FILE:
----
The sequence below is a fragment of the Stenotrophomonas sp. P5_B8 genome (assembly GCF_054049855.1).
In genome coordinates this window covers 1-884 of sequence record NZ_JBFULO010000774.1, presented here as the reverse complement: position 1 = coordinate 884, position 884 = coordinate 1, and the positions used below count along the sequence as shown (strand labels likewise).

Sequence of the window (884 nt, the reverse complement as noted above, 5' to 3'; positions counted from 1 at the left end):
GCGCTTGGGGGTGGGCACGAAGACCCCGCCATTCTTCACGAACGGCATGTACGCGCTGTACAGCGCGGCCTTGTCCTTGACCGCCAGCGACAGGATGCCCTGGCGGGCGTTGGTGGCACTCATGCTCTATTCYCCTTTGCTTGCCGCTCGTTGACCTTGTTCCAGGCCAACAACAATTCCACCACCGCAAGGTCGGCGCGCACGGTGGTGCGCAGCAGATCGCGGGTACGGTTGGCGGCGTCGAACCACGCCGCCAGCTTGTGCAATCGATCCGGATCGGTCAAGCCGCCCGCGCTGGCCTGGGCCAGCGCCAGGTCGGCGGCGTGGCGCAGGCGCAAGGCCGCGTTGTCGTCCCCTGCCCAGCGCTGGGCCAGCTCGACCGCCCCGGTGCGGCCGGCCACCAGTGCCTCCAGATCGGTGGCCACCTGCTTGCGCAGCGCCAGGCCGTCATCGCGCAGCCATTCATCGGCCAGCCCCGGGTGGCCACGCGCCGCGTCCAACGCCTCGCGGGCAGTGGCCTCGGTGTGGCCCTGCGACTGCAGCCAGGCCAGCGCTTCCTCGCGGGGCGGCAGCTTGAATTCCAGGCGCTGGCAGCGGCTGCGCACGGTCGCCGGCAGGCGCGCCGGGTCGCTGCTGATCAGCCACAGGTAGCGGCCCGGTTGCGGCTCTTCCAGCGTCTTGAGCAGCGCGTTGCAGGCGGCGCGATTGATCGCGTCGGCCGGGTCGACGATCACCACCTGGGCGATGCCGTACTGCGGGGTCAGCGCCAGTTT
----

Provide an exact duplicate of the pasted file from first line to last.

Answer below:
The sequence below is a fragment of the Stenotrophomonas sp. P5_B8 genome (assembly GCF_054049855.1).
In genome coordinates this window covers 1-884 of sequence record NZ_JBFULO010000774.1, presented here as the reverse complement: position 1 = coordinate 884, position 884 = coordinate 1, and the positions used below count along the sequence as shown (strand labels likewise).

Sequence of the window (884 nt, the reverse complement as noted above, 5' to 3'; positions counted from 1 at the left end):
GCGCTTGGGGGTGGGCACGAAGACCCCGCCATTCTTCACGAACGGCATGTACGCGCTGTACAGCGCGGCCTTGTCCTTGACCGCCAGCGACAGGATGCCCTGGCGGGCGTTGGTGGCACTCATGCTCTATTCYCCTTTGCTTGCCGCTCGTTGACCTTGTTCCAGGCCAACAACAATTCCACCACCGCAAGGTCGGCGCGCACGGTGGTGCGCAGCAGATCGCGGGTACGGTTGGCGGCGTCGAACCACGCCGCCAGCTTGTGCAATCGATCCGGATCGGTCAAGCCGCCCGCGCTGGCCTGGGCCAGCGCCAGGTCGGCGGCGTGGCGCAGGCGCAAGGCCGCGTTGTCGTCCCCTGCCCAGCGCTGGGCCAGCTCGACCGCCCCGGTGCGGCCGGCCACCAGTGCCTCCAGATCGGTGGCCACCTGCTTGCGCAGCGCCAGGCCGTCATCGCGCAGCCATTCATCGGCCAGCCCCGGGTGGCCACGCGCCGCGTCCAACGCCTCGCGGGCAGTGGCCTCGGTGTGGCCCTGCGACTGCAGCCAGGCCAGCGCTTCCTCGCGGGGCGGCAGCTTGAATTCCAGGCGCTGGCAGCGGCTGCGCACGGTCGCCGGCAGGCGCGCCGGGTCGCTGCTGATCAGCCACAGGTAGCGGCCCGGTTGCGGCTCTTCCAGCGTCTTGAGCAGCGCGTTGCAGGCGGCGCGATTGATCGCGTCGGCCGGGTCGACGATCACCACCTGGGCGATGCCGTACTGCGGGGTCAGCGCCAGTTT